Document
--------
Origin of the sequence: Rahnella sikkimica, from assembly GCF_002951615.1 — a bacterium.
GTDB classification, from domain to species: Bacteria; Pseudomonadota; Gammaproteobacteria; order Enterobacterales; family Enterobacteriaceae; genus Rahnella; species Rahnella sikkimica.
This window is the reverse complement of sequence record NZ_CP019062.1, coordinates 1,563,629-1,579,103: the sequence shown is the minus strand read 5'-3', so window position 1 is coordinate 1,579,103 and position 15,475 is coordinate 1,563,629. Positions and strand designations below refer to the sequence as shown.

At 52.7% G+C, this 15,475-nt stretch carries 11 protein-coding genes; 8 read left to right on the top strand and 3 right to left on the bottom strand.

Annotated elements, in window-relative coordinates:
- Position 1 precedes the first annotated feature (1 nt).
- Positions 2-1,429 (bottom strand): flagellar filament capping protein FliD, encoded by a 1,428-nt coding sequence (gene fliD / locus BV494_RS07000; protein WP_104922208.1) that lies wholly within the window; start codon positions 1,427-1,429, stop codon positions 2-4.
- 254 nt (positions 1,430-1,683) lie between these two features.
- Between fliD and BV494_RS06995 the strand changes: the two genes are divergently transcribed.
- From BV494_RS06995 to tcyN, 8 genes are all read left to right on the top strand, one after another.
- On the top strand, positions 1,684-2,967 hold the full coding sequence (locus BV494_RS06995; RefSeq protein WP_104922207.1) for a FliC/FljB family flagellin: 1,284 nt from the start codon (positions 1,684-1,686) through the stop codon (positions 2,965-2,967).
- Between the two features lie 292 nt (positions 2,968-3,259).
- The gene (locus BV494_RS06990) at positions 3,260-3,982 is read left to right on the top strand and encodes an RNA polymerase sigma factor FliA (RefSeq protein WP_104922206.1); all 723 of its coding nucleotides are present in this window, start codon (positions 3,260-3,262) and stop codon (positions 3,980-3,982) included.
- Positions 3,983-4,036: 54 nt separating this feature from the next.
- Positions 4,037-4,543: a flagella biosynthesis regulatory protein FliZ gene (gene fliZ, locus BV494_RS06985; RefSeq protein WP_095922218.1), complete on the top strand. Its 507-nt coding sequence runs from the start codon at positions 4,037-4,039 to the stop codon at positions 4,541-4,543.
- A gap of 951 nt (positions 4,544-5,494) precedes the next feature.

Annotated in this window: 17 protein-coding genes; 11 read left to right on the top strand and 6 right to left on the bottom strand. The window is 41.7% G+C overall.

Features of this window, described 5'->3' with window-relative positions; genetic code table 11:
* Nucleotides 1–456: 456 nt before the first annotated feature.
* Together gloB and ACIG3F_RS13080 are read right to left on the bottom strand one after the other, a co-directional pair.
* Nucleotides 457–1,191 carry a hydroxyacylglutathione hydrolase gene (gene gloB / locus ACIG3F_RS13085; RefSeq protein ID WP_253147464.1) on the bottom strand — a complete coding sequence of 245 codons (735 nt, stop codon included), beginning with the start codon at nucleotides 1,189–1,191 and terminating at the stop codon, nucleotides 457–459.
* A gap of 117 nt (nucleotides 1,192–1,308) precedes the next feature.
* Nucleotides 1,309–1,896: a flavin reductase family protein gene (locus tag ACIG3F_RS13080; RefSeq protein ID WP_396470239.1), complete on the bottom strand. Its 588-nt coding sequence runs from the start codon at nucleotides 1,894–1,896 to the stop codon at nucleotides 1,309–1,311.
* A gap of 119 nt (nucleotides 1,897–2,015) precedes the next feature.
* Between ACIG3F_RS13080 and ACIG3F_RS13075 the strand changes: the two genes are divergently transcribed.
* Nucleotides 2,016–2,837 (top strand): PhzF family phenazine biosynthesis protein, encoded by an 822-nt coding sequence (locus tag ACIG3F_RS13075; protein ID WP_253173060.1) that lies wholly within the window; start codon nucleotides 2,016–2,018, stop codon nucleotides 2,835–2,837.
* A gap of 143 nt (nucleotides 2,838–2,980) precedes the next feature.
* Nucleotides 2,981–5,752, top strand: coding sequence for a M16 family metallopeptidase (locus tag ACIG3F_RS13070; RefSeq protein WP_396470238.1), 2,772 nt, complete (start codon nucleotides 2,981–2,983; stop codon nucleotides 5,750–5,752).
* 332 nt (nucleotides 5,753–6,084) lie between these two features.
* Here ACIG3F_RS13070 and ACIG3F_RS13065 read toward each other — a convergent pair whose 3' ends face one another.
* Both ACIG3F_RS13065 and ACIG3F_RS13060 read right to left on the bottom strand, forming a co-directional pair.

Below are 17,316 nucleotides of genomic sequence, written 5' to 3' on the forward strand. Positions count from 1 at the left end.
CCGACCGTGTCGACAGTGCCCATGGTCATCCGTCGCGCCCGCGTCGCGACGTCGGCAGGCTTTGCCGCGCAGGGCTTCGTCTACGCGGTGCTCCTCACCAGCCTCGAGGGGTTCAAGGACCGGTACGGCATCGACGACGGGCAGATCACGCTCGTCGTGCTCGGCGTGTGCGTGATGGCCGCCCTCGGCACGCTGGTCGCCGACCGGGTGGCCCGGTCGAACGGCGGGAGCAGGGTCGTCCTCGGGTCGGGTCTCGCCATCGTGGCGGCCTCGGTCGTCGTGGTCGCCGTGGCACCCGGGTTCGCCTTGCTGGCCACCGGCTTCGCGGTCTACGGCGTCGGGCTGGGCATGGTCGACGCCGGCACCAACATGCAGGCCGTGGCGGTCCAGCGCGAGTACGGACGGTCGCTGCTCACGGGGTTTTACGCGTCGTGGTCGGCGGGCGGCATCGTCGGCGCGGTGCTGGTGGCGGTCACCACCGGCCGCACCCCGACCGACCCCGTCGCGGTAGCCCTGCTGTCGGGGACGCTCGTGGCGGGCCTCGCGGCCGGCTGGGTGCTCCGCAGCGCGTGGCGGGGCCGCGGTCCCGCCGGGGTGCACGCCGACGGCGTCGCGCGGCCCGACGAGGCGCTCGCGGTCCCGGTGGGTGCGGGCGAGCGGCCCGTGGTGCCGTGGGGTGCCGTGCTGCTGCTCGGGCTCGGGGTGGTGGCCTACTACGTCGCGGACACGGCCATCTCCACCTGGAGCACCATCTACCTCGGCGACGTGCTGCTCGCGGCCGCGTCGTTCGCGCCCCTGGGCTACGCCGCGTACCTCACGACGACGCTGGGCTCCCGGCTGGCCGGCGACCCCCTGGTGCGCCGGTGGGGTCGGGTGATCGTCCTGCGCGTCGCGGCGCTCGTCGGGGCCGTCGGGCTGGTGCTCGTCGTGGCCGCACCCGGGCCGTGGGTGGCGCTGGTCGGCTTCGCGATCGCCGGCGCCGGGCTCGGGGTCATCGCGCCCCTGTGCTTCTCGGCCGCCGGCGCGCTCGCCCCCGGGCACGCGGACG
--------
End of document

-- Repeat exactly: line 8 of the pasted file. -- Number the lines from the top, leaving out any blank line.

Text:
- 254 nt (positions 1,430-1,683) lie between these two features.